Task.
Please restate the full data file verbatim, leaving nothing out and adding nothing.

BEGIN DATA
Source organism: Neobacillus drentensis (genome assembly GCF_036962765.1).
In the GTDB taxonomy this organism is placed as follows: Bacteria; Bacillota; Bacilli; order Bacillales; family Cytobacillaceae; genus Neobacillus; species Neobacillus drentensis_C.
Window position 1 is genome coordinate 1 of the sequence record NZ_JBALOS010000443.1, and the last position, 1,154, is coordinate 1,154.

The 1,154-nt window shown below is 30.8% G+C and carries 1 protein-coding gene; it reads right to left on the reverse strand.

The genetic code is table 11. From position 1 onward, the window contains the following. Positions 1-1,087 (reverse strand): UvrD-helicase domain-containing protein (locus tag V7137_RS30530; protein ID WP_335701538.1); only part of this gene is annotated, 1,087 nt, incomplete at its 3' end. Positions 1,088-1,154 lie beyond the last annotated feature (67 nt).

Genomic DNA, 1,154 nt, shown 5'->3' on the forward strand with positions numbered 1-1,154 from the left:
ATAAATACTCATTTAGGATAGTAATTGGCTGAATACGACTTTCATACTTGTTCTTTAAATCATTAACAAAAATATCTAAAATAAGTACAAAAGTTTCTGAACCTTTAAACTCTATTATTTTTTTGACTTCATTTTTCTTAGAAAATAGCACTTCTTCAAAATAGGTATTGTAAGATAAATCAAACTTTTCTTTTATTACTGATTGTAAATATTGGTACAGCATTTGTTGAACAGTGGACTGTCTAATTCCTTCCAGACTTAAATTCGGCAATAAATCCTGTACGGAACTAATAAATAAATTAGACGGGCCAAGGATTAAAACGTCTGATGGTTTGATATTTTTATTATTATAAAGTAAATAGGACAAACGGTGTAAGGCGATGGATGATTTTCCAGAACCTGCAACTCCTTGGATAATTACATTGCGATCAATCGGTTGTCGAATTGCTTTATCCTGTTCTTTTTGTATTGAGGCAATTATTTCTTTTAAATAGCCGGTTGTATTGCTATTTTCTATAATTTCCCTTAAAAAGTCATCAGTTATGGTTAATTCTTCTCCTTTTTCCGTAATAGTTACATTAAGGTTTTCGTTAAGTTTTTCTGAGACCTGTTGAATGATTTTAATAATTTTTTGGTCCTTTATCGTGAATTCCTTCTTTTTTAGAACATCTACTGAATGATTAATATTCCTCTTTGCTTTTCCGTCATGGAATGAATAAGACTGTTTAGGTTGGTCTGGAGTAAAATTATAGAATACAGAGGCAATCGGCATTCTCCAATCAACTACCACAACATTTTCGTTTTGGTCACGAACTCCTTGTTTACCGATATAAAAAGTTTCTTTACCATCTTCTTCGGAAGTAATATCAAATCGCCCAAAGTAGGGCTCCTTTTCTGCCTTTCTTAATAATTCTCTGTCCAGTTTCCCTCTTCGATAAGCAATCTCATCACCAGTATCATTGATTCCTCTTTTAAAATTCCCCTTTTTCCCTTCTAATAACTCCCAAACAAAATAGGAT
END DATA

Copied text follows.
Source organism: Neobacillus drentensis (genome assembly GCF_036962765.1).
In the GTDB taxonomy this organism is placed as follows: Bacteria; Bacillota; Bacilli; order Bacillales; family Cytobacillaceae; genus Neobacillus; species Neobacillus drentensis_C.
Window position 1 is genome coordinate 1 of the sequence record NZ_JBALOS010000443.1, and the last position, 1,154, is coordinate 1,154.

The 1,154-nt window shown below is 30.8% G+C and carries 1 protein-coding gene; it reads right to left on the reverse strand.

The genetic code is table 11. From position 1 onward, the window contains the following. Positions 1-1,087 (reverse strand): UvrD-helicase domain-containing protein (locus tag V7137_RS30530; protein ID WP_335701538.1); only part of this gene is annotated, 1,087 nt, incomplete at its 3' end. Positions 1,088-1,154 lie beyond the last annotated feature (67 nt).

Genomic DNA, 1,154 nt, shown 5'->3' on the forward strand with positions numbered 1-1,154 from the left:
ATAAATACTCATTTAGGATAGTAATTGGCTGAATACGACTTTCATACTTGTTCTTTAAATCATTAACAAAAATATCTAAAATAAGTACAAAAGTTTCTGAACCTTTAAACTCTATTATTTTTTTGACTTCATTTTTCTTAGAAAATAGCACTTCTTCAAAATAGGTATTGTAAGATAAATCAAACTTTTCTTTTATTACTGATTGTAAATATTGGTACAGCATTTGTTGAACAGTGGACTGTCTAATTCCTTCCAGACTTAAATTCGGCAATAAATCCTGTACGGAACTAATAAATAAATTAGACGGGCCAAGGATTAAAACGTCTGATGGTTTGATATTTTTATTATTATAAAGTAAATAGGACAAACGGTGTAAGGCGATGGATGATTTTCCAGAACCTGCAACTCCTTGGATAATTACATTGCGATCAATCGGTTGTCGAATTGCTTTATCCTGTTCTTTTTGTATTGAGGCAATTATTTCTTTTAAATAGCCGGTTGTATTGCTATTTTCTATAATTTCCCTTAAAAAGTCATCAGTTATGGTTAATTCTTCTCCTTTTTCCGTAATAGTTACATTAAGGTTTTCGTTAAGTTTTTCTGAGACCTGTTGAATGATTTTAATAATTTTTTGGTCCTTTATCGTGAATTCCTTCTTTTTTAGAACATCTACTGAATGATTAATATTCCTCTTTGCTTTTCCGTCATGGAATGAATAAGACTGTTTAGGTTGGTCTGGAGTAAAATTATAGAATACAGAGGCAATCGGCATTCTCCAATCAACTACCACAACATTTTCGTTTTGGTCACGAACTCCTTGTTTACCGATATAAAAAGTTTCTTTACCATCTTCTTCGGAAGTAATATCAAATCGCCCAAAGTAGGGCTCCTTTTCTGCCTTTCTTAATAATTCTCTGTCCAGTTTCCCTCTTCGATAAGCAATCTCATCACCAGTATCATTGATTCCTCTTTTAAAATTCCCCTTTTTCCCTTCTAATAACTCCCAAACAAAATAGGAT